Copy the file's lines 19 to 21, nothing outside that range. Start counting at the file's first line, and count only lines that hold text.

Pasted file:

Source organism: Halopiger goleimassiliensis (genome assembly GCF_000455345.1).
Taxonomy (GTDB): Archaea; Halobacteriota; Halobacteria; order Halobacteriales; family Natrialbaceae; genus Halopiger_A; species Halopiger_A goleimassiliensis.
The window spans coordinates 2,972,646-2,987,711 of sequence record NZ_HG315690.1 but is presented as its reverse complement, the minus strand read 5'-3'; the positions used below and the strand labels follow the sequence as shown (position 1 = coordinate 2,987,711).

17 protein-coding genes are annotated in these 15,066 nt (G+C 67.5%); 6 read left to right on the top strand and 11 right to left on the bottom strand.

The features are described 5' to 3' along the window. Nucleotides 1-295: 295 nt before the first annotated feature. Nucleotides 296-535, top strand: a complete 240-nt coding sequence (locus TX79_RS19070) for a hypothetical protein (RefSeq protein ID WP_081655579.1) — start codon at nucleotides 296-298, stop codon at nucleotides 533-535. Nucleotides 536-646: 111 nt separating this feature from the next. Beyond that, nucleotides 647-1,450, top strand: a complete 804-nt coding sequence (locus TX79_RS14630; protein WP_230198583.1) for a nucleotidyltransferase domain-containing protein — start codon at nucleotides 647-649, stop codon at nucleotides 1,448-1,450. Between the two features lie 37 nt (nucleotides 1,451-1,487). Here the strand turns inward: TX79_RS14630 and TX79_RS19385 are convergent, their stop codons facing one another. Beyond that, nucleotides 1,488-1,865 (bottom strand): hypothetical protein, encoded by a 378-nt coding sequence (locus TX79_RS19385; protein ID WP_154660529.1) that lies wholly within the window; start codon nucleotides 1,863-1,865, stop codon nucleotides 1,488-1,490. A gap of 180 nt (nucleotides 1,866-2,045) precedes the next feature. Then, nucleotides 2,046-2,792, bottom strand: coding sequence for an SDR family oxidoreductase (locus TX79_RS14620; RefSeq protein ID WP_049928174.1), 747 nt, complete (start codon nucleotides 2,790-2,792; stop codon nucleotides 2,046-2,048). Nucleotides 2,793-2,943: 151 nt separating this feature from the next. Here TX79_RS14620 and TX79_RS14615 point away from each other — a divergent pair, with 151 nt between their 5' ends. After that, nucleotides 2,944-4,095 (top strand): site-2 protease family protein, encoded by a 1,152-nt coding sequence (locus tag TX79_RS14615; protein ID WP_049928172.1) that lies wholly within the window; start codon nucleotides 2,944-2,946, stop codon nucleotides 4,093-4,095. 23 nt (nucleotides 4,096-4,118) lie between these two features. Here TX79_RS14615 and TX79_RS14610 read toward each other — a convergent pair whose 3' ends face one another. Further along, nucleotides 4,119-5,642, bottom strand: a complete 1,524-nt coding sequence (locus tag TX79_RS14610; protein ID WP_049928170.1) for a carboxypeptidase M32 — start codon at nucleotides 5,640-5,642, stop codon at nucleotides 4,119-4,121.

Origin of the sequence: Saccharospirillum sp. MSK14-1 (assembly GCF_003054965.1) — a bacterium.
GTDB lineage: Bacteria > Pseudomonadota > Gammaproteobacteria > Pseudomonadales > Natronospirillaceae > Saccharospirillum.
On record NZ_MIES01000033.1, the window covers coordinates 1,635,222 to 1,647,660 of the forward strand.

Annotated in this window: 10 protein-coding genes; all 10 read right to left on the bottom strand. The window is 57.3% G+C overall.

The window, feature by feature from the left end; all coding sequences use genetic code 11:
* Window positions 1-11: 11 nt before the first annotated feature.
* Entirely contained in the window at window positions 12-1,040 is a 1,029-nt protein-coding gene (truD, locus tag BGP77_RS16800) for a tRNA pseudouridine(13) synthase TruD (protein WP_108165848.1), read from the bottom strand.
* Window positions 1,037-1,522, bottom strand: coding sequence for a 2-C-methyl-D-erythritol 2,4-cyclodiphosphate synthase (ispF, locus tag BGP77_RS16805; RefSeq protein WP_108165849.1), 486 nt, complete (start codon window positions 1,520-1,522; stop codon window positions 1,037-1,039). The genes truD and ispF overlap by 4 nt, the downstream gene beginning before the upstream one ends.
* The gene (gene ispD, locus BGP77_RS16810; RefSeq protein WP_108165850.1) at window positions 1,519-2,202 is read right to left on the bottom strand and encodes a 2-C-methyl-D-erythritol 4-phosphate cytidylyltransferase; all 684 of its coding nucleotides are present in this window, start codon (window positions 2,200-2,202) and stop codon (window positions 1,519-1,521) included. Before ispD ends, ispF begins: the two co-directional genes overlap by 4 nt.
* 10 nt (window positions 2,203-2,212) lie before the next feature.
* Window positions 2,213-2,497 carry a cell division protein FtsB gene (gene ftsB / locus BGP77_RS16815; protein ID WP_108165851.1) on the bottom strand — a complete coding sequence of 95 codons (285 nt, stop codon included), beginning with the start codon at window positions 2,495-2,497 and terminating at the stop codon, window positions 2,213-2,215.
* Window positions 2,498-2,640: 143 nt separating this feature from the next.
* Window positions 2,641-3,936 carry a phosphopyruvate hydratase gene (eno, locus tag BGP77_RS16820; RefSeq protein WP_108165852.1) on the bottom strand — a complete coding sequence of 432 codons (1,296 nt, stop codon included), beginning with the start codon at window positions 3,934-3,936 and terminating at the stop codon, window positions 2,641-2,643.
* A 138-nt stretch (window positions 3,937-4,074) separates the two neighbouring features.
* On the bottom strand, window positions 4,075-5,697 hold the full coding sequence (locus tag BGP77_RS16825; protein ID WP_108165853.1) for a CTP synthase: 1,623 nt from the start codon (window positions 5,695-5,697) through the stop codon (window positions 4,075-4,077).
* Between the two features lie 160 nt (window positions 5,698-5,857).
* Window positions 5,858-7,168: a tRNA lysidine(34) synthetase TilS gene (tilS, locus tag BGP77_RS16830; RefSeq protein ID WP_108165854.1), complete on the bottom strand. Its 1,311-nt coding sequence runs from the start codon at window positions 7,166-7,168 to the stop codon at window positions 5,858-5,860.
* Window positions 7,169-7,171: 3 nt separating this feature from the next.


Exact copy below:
* A 138-nt stretch (window positions 3,937-4,074) separates the two neighbouring features.
* On the bottom strand, window positions 4,075-5,697 hold the full coding sequence (locus tag BGP77_RS16825; protein ID WP_108165853.1) for a CTP synthase: 1,623 nt from the start codon (window positions 5,695-5,697) through the stop codon (window positions 4,075-4,077).
* Between the two features lie 160 nt (window positions 5,698-5,857).